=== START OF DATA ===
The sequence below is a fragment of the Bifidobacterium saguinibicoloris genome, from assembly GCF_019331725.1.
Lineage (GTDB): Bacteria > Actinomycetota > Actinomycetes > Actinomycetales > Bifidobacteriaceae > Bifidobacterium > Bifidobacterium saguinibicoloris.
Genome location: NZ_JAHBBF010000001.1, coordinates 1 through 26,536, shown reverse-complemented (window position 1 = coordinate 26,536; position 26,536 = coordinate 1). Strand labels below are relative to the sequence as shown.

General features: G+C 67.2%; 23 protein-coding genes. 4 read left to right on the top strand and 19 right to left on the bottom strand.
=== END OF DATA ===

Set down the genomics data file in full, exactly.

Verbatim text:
The sequence below is a fragment of the Bifidobacterium saguinibicoloris genome, from assembly GCF_019331725.1.
Lineage (GTDB): Bacteria > Actinomycetota > Actinomycetes > Actinomycetales > Bifidobacteriaceae > Bifidobacterium > Bifidobacterium saguinibicoloris.
Genome location: NZ_JAHBBF010000001.1, coordinates 1 through 26,536, shown reverse-complemented (window position 1 = coordinate 26,536; position 26,536 = coordinate 1). Strand labels below are relative to the sequence as shown.

General features: G+C 67.2%; 23 protein-coding genes. 4 read left to right on the top strand and 19 right to left on the bottom strand.